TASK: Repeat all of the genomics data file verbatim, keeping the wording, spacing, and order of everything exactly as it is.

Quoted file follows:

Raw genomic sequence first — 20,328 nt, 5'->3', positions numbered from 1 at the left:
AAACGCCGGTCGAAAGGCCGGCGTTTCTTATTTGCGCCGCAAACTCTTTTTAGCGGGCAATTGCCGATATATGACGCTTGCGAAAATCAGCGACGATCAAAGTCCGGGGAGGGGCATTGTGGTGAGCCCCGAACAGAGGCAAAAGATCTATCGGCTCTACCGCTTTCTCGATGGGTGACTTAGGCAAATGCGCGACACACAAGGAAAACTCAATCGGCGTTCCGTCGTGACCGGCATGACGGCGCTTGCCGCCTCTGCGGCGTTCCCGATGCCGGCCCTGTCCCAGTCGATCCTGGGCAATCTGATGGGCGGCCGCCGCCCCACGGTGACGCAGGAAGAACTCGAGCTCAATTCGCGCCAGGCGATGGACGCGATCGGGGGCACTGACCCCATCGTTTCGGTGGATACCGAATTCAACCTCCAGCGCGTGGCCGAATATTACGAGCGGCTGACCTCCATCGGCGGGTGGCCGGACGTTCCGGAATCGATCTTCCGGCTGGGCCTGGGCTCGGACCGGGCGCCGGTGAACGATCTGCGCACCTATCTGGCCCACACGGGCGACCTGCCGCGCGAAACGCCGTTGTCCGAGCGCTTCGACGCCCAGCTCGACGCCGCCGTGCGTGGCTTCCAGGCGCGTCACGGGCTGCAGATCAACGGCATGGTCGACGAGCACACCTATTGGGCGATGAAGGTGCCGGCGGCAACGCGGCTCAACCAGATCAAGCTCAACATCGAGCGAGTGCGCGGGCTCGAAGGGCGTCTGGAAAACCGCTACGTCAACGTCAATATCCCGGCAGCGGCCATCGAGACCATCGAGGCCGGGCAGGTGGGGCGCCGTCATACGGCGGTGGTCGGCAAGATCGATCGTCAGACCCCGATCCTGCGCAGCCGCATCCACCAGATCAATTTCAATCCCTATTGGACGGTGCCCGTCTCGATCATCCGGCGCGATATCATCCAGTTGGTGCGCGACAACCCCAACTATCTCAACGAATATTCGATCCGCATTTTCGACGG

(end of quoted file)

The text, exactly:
Raw genomic sequence first — 20,328 nt, 5'->3', positions numbered from 1 at the left:
AAACGCCGGTCGAAAGGCCGGCGTTTCTTATTTGCGCCGCAAACTCTTTTTAGCGGGCAATTGCCGATATATGACGCTTGCGAAAATCAGCGACGATCAAAGTCCGGGGAGGGGCATTGTGGTGAGCCCCGAACAGAGGCAAAAGATCTATCGGCTCTACCGCTTTCTCGATGGGTGACTTAGGCAAATGCGCGACACACAAGGAAAACTCAATCGGCGTTCCGTCGTGACCGGCATGACGGCGCTTGCCGCCTCTGCGGCGTTCCCGATGCCGGCCCTGTCCCAGTCGATCCTGGGCAATCTGATGGGCGGCCGCCGCCCCACGGTGACGCAGGAAGAACTCGAGCTCAATTCGCGCCAGGCGATGGACGCGATCGGGGGCACTGACCCCATCGTTTCGGTGGATACCGAATTCAACCTCCAGCGCGTGGCCGAATATTACGAGCGGCTGACCTCCATCGGCGGGTGGCCGGACGTTCCGGAATCGATCTTCCGGCTGGGCCTGGGCTCGGACCGGGCGCCGGTGAACGATCTGCGCACCTATCTGGCCCACACGGGCGACCTGCCGCGCGAAACGCCGTTGTCCGAGCGCTTCGACGCCCAGCTCGACGCCGCCGTGCGTGGCTTCCAGGCGCGTCACGGGCTGCAGATCAACGGCATGGTCGACGAGCACACCTATTGGGCGATGAAGGTGCCGGCGGCAACGCGGCTCAACCAGATCAAGCTCAACATCGAGCGAGTGCGCGGGCTCGAAGGGCGTCTGGAAAACCGCTACGTCAACGTCAATATCCCGGCAGCGGCCATCGAGACCATCGAGGCCGGGCAGGTGGGGCGCCGTCATACGGCGGTGGTCGGCAAGATCGATCGTCAGACCCCGATCCTGCGCAGCCGCATCCACCAGATCAATTTCAATCCCTATTGGACGGTGCCCGTCTCGATCATCCGGCGCGATATCATCCAGTTGGTGCGCGACAACCCCAACTATCTCAACGAATATTCGATCCGCATTTTCGACGG